As the money men and women of the world gather in the Swiss ski resort of Davos for annual The World Economic Forum (WEF), the challenges of addressing inequality, mitigating against climate change and living sustainably on this fragile planet are at the forefront of their minds. Actually, I lie. Those things do not appear to be as nearly front and centre as they should be.
Some terrifying survey results were released to coincide with the opening of Davos. On Monday Oxfam’s Wealth: having it all and wanting more study revealed that by next year 1% of the world’s population will own more wealth than the other 99%.
And yesterday, also as an opener to Davos, professional services group PricewaterhouseCoopers released the results of its global CEO survey of 1,322 business leaders across 77 countries. It transpires PwC did not even ask the top brass about global warming because only 10% registered concern the previous year.
A spokeswoman for PwC told the Guardian climate change did not make it into the top 19 risks CEOs were questioned about because they lacked interest in the issue. However, 78% of those questioned were concerned about over-regulation. I would hazard a guess on the two being linked.
But the business leaders surveyed are very concerned about reacting to uncertainty and disruption. Denise Ramos, Chief Executive Officer and President of ITT Corporation told PwC: “There’s a lot of volatility and change taking place, and what’s important … is that companies are structured in such a way that they can deal with any type of uncertainty or economic situation…”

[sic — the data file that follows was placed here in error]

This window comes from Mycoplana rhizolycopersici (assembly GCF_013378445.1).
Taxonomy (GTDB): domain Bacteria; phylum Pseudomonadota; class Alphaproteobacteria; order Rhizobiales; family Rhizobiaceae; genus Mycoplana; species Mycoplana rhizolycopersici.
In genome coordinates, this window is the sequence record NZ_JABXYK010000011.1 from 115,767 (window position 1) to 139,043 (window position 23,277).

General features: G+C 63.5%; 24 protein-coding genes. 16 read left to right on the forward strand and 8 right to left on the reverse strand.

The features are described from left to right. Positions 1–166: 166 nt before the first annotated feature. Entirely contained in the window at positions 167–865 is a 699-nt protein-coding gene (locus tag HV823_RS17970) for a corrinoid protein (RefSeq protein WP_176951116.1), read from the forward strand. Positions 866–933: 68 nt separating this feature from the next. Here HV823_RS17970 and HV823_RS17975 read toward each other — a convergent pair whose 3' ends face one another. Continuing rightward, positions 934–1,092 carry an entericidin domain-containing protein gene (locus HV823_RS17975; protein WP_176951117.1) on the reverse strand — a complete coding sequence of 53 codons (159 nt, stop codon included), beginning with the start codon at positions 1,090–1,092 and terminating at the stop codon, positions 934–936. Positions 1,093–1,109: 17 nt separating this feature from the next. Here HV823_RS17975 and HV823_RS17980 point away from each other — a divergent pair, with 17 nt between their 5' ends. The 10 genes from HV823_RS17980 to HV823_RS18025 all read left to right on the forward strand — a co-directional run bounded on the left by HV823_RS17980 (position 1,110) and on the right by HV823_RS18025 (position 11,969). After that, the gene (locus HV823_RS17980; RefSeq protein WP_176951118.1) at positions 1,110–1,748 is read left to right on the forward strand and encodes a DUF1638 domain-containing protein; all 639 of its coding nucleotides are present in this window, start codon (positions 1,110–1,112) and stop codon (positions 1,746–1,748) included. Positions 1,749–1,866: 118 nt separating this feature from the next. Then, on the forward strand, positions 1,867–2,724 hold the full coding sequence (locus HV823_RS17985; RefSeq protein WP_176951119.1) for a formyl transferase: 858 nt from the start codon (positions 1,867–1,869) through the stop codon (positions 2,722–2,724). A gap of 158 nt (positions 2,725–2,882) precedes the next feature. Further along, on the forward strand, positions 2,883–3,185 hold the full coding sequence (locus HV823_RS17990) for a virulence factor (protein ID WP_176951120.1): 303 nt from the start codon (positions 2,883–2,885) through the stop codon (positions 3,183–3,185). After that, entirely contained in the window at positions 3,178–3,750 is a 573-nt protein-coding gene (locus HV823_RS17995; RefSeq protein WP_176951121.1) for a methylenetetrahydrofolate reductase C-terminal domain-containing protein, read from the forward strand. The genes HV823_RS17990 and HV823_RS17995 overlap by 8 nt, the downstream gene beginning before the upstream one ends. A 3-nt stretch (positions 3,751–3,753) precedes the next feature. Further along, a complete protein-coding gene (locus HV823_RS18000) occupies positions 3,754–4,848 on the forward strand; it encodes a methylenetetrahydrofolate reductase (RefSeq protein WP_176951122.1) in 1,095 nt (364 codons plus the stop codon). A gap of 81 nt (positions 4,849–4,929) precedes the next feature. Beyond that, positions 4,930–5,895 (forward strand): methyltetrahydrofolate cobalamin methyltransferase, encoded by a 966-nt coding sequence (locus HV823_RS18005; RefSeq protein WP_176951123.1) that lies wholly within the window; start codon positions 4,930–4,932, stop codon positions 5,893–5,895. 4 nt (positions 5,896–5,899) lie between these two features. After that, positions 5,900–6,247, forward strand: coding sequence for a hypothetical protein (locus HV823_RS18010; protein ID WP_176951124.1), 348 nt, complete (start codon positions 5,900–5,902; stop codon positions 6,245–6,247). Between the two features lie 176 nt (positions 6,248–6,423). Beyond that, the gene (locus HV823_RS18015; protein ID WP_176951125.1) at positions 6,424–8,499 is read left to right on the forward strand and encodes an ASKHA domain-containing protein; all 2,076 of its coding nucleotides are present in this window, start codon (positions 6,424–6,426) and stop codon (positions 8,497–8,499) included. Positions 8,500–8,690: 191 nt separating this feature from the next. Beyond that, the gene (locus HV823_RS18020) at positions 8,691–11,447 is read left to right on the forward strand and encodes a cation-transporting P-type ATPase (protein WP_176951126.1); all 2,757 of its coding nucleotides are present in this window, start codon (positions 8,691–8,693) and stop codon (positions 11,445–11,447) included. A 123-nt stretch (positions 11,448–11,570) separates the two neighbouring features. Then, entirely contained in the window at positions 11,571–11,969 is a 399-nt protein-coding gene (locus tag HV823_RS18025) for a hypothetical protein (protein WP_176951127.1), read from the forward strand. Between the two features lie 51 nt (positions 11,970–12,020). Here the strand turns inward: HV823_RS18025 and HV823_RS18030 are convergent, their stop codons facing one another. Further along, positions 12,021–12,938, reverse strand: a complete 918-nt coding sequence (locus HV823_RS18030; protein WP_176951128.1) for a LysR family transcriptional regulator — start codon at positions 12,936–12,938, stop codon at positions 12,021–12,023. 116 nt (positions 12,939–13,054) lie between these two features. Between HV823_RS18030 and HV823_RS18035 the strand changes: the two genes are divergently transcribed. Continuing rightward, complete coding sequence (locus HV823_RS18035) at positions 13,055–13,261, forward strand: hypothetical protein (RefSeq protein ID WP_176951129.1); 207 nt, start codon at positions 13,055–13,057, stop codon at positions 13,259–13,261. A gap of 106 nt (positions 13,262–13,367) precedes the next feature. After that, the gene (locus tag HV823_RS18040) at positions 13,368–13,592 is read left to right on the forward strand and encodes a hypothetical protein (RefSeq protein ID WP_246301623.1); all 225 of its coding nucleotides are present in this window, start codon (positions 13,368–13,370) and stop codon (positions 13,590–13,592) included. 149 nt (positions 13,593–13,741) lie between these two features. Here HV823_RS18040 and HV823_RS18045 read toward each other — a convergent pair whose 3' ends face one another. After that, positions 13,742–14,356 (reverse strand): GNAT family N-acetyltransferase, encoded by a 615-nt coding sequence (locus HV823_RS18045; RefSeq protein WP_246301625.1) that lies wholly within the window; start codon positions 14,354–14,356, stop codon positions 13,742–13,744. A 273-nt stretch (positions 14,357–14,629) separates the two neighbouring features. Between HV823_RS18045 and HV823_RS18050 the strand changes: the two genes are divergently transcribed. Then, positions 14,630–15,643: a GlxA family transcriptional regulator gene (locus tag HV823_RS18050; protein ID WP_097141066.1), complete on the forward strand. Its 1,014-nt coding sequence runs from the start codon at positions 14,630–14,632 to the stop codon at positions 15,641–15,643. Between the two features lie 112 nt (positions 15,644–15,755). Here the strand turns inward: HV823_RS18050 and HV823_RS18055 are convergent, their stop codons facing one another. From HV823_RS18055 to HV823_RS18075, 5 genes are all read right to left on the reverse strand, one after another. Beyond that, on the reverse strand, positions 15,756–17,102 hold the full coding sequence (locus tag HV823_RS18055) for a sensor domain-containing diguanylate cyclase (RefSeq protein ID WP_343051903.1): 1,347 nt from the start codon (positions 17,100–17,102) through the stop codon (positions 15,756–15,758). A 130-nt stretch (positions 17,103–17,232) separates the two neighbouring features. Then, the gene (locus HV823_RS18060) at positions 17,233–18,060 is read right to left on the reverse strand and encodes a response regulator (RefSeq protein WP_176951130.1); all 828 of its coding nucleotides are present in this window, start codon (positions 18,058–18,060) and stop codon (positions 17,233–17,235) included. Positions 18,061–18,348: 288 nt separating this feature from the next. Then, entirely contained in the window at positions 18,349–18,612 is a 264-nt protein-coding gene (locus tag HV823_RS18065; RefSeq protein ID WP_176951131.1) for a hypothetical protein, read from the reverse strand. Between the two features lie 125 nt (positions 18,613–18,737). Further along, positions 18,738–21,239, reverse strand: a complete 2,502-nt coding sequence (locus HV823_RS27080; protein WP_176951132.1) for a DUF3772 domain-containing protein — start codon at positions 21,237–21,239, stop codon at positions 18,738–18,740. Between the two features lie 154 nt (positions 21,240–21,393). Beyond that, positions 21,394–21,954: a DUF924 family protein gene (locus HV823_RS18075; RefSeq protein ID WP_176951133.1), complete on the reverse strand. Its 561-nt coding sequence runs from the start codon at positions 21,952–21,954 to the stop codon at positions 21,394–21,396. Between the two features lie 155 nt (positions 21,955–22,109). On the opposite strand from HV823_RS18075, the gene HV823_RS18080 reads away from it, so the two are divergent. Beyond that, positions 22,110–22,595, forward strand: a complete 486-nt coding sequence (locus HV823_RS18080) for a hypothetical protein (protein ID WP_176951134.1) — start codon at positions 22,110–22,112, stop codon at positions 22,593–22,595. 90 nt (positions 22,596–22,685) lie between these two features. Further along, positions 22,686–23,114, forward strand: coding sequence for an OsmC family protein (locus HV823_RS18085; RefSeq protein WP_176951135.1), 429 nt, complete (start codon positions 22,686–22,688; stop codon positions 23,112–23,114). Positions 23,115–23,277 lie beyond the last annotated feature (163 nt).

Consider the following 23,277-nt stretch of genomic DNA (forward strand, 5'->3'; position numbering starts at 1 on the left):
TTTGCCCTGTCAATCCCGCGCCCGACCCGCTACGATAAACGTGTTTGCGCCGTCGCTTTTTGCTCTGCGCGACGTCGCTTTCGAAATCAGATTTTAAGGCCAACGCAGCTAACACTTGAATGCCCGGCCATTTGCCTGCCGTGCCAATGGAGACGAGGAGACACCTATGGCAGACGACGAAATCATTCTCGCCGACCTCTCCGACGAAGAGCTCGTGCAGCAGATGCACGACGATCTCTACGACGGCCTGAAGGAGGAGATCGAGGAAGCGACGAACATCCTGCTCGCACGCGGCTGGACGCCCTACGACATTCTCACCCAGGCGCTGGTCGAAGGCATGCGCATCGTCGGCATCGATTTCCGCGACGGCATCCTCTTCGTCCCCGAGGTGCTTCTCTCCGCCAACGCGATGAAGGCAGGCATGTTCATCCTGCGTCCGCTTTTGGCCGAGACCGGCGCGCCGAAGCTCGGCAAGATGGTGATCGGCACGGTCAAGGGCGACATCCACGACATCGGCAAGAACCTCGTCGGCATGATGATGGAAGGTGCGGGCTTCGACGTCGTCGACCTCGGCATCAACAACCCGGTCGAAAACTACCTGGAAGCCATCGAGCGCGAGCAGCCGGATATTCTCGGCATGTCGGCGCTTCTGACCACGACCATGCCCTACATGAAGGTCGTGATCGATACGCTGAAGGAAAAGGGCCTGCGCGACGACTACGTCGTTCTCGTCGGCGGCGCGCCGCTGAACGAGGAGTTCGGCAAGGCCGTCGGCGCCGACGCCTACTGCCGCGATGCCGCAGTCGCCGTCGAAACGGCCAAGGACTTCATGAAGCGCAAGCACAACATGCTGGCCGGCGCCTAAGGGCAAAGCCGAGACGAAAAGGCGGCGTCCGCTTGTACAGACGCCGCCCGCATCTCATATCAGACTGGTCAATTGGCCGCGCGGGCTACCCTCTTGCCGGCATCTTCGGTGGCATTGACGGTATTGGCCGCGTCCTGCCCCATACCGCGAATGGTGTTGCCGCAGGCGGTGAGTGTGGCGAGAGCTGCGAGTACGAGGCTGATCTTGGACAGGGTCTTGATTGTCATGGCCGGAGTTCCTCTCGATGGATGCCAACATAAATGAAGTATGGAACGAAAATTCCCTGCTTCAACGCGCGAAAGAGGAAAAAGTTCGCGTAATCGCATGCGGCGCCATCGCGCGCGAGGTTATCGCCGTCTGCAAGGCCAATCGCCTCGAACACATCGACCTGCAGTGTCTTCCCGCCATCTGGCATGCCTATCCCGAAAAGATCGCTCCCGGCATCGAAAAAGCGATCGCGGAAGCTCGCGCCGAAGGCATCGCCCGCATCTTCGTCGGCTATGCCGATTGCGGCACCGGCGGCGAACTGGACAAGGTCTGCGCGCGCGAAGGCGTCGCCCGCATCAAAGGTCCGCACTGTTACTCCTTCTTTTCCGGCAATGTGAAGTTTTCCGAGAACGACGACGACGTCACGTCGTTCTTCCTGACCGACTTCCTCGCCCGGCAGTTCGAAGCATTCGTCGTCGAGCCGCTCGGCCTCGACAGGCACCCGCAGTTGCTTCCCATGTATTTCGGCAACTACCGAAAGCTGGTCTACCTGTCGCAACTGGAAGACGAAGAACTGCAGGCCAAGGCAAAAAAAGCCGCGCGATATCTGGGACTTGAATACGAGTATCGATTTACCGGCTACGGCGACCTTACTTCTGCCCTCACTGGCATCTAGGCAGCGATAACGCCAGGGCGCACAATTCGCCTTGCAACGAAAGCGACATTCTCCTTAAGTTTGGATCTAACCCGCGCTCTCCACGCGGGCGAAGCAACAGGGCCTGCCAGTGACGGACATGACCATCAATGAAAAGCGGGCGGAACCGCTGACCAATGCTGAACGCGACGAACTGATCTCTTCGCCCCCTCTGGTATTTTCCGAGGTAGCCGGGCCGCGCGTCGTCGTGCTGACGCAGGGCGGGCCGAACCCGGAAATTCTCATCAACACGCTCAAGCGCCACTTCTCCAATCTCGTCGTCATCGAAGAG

In this year, of all years, we need our business and state leaders to come together to deliver in the face of an uncertain future. There is no more ‘run up to 2015’. In December 2, 196 countries will meet to sign a new climate change agreement in Paris and the Millennium Development Goals (MDGs) are about to be superseded by the 17 proposed Sustainable Development Goals (SDGs), as identified by the world’s governments via the United Nations Open Working Group. The agenda for the next 15 years is set and we need to collectively make better, faster progress.
The work of the STEPS Centre’s Professor Adrian Smith and his colleagues on our inclusive innovation projects have some very pertinent examples of how the redirection and redistribution of innovation efforts can both match the needs of the poor and the sustainability agenda. Prof. Smith wrote last week on different models for building pathways towards more socially just and environmentally sustainable societies.
Meanwhile connecting more firmly with the inclusive growth agenda, as extensively investigated and explained by Professor Mariana Mazzucato, of STEPS Centre co-host the Science Policy Research Unit (SPRU) at the University of Sussex, might help achieve smarter, more sustainable growth, spreading not just the risks but also the benefits.
Alliances of states and businesses – such as those exemplified by the gathering at Davos this week – can help achieve the ‘green transformations’ needed to address the interlinked challenges of enduring poverty, social inequality and rapid environmental change. But, as discussed in a new STEPS Centre book, The Politics of Green Transformations, the elites can’t do it alone. Divergent notions of development and progress, as locally-defined by grassroots innovators and entrepreneurs, citizens and civil society, need to be appreciated and involved in prioritising problems and forming appropriate pathways to sustainability. Together, joining top-down and bottom-up, we can make progress.
Picture credit: World Economic Forum | Flickr CC